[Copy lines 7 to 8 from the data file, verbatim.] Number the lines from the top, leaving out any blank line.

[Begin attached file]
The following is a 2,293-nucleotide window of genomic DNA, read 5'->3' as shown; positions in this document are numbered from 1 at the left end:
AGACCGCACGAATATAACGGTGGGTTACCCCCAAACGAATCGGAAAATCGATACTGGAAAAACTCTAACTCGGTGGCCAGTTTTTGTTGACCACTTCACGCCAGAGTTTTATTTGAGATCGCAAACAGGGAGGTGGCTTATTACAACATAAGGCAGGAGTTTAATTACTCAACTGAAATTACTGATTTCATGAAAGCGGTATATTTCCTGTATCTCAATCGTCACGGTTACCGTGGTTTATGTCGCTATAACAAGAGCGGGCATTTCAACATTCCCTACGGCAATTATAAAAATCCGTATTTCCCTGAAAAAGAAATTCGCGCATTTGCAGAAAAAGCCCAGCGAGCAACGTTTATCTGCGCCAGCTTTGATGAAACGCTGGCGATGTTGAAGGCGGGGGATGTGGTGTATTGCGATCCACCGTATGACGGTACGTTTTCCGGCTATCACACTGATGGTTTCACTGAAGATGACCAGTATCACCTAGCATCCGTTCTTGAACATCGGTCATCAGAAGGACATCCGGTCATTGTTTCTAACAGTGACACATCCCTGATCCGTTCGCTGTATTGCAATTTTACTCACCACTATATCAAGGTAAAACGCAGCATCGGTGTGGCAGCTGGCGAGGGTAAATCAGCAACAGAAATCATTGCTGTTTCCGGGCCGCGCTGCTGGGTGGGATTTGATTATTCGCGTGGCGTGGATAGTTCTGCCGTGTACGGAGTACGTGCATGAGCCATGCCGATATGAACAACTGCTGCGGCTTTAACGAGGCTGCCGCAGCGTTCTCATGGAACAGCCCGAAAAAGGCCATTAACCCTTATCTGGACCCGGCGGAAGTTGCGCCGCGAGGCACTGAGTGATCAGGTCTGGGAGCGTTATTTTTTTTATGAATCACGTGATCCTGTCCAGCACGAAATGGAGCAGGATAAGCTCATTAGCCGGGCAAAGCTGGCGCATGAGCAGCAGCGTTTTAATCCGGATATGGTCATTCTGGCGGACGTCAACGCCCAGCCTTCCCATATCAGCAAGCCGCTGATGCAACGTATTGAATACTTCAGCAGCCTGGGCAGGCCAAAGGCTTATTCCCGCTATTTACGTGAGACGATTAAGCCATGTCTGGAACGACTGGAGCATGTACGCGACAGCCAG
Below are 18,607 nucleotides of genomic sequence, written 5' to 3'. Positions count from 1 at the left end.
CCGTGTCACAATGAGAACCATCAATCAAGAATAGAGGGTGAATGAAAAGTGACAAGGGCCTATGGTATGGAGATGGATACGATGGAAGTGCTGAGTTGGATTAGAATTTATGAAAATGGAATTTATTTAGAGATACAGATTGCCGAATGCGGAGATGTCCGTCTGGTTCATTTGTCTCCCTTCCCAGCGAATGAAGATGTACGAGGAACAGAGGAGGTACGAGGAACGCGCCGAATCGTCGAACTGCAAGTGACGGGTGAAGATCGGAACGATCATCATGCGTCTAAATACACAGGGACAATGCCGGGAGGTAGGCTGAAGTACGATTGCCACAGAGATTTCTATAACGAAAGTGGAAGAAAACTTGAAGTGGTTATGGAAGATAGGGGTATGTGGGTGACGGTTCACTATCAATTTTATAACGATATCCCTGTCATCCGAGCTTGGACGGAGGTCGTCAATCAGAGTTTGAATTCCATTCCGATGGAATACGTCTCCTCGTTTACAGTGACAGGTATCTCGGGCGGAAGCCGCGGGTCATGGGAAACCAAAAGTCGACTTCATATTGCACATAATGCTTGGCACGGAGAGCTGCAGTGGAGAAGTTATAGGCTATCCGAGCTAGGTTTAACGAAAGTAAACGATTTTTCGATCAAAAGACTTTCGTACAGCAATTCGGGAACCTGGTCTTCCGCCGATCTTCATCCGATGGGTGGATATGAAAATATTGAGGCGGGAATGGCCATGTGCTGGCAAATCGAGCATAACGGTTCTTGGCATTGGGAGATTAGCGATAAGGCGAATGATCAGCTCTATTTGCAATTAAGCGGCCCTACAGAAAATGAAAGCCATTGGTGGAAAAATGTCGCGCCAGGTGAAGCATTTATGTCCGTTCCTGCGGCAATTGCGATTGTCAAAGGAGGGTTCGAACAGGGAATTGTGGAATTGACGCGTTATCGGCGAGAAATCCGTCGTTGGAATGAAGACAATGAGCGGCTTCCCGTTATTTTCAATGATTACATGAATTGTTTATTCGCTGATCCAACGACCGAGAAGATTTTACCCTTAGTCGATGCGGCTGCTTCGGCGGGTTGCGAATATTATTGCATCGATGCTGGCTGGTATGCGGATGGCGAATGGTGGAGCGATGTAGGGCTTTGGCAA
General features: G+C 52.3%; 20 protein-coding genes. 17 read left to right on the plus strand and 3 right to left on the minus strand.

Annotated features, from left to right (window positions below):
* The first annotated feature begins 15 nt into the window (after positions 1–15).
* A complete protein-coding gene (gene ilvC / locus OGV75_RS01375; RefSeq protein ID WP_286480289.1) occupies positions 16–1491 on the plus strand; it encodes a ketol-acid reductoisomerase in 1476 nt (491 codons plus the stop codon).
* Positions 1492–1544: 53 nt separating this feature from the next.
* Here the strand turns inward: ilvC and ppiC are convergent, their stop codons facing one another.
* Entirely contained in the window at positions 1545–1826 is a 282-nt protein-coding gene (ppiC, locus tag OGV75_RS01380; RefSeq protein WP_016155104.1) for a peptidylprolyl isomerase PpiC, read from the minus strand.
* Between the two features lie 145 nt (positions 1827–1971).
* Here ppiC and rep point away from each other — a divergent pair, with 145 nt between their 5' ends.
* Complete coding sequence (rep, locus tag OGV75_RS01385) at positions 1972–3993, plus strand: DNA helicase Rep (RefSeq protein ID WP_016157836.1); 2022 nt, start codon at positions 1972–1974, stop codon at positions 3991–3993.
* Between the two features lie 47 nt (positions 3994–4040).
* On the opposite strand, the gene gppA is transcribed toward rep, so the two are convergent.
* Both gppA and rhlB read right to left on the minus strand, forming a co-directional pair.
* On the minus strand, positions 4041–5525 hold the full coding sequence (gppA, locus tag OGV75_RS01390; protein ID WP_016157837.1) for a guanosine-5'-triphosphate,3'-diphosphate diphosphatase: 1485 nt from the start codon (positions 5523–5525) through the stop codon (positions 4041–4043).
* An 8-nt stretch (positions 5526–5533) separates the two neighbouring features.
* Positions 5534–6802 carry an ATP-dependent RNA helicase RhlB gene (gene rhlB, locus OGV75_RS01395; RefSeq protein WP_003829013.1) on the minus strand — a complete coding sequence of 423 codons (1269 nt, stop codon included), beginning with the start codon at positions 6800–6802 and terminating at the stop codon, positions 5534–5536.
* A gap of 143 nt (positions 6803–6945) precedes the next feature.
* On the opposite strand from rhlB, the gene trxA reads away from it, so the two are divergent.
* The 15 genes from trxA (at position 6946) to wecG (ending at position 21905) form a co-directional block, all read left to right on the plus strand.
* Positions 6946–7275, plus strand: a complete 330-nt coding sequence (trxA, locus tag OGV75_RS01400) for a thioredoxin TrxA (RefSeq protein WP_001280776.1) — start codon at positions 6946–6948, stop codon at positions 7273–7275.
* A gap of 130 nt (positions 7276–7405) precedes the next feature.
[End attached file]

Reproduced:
* The first annotated feature begins 15 nt into the window (after positions 1–15).
* A complete protein-coding gene (gene ilvC / locus OGV75_RS01375; RefSeq protein ID WP_286480289.1) occupies positions 16–1491 on the plus strand; it encodes a ketol-acid reductoisomerase in 1476 nt (491 codons plus the stop codon).